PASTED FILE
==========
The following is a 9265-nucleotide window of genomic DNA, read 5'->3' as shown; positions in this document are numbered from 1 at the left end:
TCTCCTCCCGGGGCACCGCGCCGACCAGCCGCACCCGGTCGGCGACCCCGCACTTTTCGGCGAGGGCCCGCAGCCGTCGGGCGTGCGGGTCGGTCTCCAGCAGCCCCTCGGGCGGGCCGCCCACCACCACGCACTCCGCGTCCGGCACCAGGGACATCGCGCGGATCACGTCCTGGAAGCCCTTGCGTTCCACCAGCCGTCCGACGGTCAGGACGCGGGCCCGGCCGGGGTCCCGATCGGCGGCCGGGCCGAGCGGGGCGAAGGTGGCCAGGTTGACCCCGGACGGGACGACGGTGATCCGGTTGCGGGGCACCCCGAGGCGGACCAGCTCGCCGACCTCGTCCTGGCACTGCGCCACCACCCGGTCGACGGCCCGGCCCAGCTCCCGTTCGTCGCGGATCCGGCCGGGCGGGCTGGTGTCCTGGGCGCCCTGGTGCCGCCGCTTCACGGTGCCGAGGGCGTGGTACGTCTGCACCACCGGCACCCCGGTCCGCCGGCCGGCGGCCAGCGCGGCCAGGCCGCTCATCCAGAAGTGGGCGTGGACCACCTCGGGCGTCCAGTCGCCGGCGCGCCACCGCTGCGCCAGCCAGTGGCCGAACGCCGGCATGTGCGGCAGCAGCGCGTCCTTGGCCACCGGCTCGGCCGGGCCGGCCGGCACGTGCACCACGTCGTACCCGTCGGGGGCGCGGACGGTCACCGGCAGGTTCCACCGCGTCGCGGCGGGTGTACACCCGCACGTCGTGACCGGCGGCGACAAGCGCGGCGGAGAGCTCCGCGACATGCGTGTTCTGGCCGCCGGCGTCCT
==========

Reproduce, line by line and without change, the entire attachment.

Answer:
The following is a 9265-nucleotide window of genomic DNA, read 5'->3' as shown; positions in this document are numbered from 1 at the left end:
TCTCCTCCCGGGGCACCGCGCCGACCAGCCGCACCCGGTCGGCGACCCCGCACTTTTCGGCGAGGGCCCGCAGCCGTCGGGCGTGCGGGTCGGTCTCCAGCAGCCCCTCGGGCGGGCCGCCCACCACCACGCACTCCGCGTCCGGCACCAGGGACATCGCGCGGATCACGTCCTGGAAGCCCTTGCGTTCCACCAGCCGTCCGACGGTCAGGACGCGGGCCCGGCCGGGGTCCCGATCGGCGGCCGGGCCGAGCGGGGCGAAGGTGGCCAGGTTGACCCCGGACGGGACGACGGTGATCCGGTTGCGGGGCACCCCGAGGCGGACCAGCTCGCCGACCTCGTCCTGGCACTGCGCCACCACCCGGTCGACGGCCCGGCCCAGCTCCCGTTCGTCGCGGATCCGGCCGGGCGGGCTGGTGTCCTGGGCGCCCTGGTGCCGCCGCTTCACGGTGCCGAGGGCGTGGTACGTCTGCACCACCGGCACCCCGGTCCGCCGGCCGGCGGCCAGCGCGGCCAGGCCGCTCATCCAGAAGTGGGCGTGGACCACCTCGGGCGTCCAGTCGCCGGCGCGCCACCGCTGCGCCAGCCAGTGGCCGAACGCCGGCATGTGCGGCAGCAGCGCGTCCTTGGCCACCGGCTCGGCCGGGCCGGCCGGCACGTGCACCACGTCGTACCCGTCGGGGGCGCGGACGGTCACCGGCAGGTTCCACCGCGTCGCGGCGGGTGTACACCCGCACGTCGTGACCGGCGGCGACAAGCGCGGCGGAGAGCTCCGCGACATGCGTGTTCTGGCCGCCGGCGTCCT